Srinagar: Hisham Wani from Sanat Nagar had brought a dozen day-old chicks to beat lockdown blues last year. Within months, the chicks grew into over 2-3 kgs hens and started laying eggs.
The hobby turned into a passion during the second phase of lockdown this year when Wani got more chicks and now has over two dozen birds in his backyard farm. Like Wani, several locals have taken up backyard chicken farming as a hobby during the lockdown.
And they have now decided to stick to the hobby even after the easing of the lockdown as chicken farming is not just keeping them busy but also dishing out a regular supply of eggs and white meat.
“I had heard from elders that almost all houses in Srinagar in the yesteryears would keep chickens at home. However, till last year none of my friends or relatives who mostly live in uptown areas had hens at home. But, last year during the Covid lockdown, I came to know that lots of friends and relatives had started keeping chicken at home. Later, I also got over a dozen chicks and ever since I am hooked,” Wani told The Kashmir Monitor.
“Not only does it keep me and children in the house busy and entertained, we hardly buy eggs and chicken anymore from the market. The taste of organic brown eggs and chickens reared at home is great and it is very nutritious. My backyard farm is here to stay now,” he added.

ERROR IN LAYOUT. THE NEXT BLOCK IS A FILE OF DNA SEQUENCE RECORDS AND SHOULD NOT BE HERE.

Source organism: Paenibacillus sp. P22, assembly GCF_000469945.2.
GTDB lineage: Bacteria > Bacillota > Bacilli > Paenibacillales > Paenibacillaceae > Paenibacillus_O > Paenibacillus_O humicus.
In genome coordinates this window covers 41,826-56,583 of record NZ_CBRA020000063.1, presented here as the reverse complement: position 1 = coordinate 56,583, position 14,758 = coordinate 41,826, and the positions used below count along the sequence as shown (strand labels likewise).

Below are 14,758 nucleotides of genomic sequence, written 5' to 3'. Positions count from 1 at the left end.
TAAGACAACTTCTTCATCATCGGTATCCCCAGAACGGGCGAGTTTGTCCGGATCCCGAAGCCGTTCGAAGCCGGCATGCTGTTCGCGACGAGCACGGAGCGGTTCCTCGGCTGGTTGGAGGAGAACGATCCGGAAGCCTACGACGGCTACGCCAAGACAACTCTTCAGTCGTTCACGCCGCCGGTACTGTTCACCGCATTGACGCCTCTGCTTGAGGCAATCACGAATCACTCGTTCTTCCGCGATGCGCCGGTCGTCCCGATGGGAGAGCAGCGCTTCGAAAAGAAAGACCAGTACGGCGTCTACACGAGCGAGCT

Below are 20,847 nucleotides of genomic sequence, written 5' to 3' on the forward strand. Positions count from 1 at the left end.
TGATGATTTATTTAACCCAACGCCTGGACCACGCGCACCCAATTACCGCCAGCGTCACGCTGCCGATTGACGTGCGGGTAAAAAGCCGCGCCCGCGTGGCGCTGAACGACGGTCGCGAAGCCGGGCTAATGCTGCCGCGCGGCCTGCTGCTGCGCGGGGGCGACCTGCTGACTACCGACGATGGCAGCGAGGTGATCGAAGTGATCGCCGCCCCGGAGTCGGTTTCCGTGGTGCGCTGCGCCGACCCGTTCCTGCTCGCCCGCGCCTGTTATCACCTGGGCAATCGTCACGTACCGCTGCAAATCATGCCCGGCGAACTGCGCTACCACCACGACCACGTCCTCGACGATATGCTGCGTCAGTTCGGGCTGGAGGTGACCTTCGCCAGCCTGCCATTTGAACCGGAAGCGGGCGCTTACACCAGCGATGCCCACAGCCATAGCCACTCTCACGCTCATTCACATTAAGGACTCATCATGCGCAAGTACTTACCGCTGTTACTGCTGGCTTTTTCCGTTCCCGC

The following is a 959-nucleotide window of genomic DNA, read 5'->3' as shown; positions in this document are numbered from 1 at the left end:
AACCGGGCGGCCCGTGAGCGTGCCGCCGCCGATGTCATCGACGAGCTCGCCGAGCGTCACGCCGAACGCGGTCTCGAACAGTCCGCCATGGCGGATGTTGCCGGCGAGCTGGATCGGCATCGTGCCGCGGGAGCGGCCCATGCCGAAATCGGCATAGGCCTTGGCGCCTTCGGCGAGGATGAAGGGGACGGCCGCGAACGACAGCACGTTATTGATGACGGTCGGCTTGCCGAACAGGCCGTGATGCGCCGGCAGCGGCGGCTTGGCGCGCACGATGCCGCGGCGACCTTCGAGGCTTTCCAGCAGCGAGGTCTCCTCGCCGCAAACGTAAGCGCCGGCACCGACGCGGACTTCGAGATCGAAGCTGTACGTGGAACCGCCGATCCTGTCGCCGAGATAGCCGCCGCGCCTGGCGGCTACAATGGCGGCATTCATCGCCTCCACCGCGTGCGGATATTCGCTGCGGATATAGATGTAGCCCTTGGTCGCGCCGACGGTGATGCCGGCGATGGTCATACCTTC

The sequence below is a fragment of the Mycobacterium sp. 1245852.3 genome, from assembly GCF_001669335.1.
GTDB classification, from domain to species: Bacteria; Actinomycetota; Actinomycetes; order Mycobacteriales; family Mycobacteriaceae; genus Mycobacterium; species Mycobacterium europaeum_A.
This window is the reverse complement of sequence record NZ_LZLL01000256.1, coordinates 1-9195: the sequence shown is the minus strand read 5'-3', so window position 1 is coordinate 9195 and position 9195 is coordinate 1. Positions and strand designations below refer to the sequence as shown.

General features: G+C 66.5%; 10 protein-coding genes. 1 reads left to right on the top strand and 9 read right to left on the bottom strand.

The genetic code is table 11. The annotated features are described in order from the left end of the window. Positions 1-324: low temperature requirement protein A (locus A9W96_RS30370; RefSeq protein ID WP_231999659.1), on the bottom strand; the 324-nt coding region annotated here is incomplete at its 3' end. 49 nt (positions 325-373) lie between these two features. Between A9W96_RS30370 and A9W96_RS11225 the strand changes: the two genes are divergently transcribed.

Livestock Advisor and In-charge e-governance Animal Husbandry Department Kashmir Dr. Anjum Andrabi said they were witnessing a huge increase in demand for chicks.
”There are huge queues outside at (Poultry Project) Hari Parbat on Thursdays for freshly hatched chicks and the demand has greatly increased over years. People usually collect varieties like Kalinga brown, Vanraja, Kashmir Commercial Layer, etc. Not only the people engaged in the sale of poultry take chicks, but locals from all walks of life have started chicken farming for domestic use,” Andrabi told The Kashmir Monitor.
He said ‘misgivings’ about the broiler chicken sold in the markets too was a reason why several locals had started chicken farming at home.
“There is a misgiving among people about eating broilers. On top of that, a lot of misinformation is spread against eating broilers. As far as chicks hatched at Hari Parbat are concerned, these can grow to over three kilograms within five months and also start laying eggs. It also tastes better than the broilers and as a result, lots of people have started chicken farming at home,” he said.
Andrabi said the Animal Husbandry Department also had schemes for youth wishing to start entrepreneurial ventures.
“Our department has launched an Android App (AHD Digital Extension) on Google Playstore that provides information on its programmes and activities so that not only the farm owners but the unemployed youth wishing to start entrepreneurial ventures get benefitted,” he said.